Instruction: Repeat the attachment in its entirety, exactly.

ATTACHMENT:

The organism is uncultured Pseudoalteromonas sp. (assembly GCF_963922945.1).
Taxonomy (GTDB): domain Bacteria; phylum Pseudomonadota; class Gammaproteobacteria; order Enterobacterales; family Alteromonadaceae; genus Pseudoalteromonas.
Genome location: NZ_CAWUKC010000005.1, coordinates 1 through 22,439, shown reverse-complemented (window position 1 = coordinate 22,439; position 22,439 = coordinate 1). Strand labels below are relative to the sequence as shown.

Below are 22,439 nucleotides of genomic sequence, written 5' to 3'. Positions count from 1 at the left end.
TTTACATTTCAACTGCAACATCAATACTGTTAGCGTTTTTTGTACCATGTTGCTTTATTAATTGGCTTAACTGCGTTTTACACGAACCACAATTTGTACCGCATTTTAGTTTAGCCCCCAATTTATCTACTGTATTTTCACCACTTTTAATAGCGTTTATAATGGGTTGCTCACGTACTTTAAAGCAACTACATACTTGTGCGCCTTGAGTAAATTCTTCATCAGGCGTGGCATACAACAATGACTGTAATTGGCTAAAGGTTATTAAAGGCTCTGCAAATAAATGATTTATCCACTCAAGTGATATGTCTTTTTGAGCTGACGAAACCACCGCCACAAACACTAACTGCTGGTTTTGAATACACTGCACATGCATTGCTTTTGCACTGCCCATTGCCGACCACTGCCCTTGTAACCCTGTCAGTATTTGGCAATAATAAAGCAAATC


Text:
The organism is uncultured Pseudoalteromonas sp. (assembly GCF_963922945.1).
Taxonomy (GTDB): domain Bacteria; phylum Pseudomonadota; class Gammaproteobacteria; order Enterobacterales; family Alteromonadaceae; genus Pseudoalteromonas.
Genome location: NZ_CAWUKC010000005.1, coordinates 1 through 22,439, shown reverse-complemented (window position 1 = coordinate 22,439; position 22,439 = coordinate 1). Strand labels below are relative to the sequence as shown.

Below are 22,439 nucleotides of genomic sequence, written 5' to 3'. Positions count from 1 at the left end.
TTTACATTTCAACTGCAACATCAATACTGTTAGCGTTTTTTGTACCATGTTGCTTTATTAATTGGCTTAACTGCGTTTTACACGAACCACAATTTGTACCGCATTTTAGTTTAGCCCCCAATTTATCTACTGTATTTTCACCACTTTTAATAGCGTTTATAATGGGTTGCTCACGTACTTTAAAGCAACTACATACTTGTGCGCCTTGAGTAAATTCTTCATCAGGCGTGGCATACAACAATGACTGTAATTGGCTAAAGGTTATTAAAGGCTCTGCAAATAAATGATTTATCCACTCAAGTGATATGTCTTTTTGAGCTGACGAAACCACCGCCACAAACACTAACTGCTGGTTTTGAATACACTGCACATGCATTGCTTTTGCACTGCCCATTGCCGACCACTGCCCTTGTAACCCTGTCAGTATTTGGCAATAATAAAGCAAATC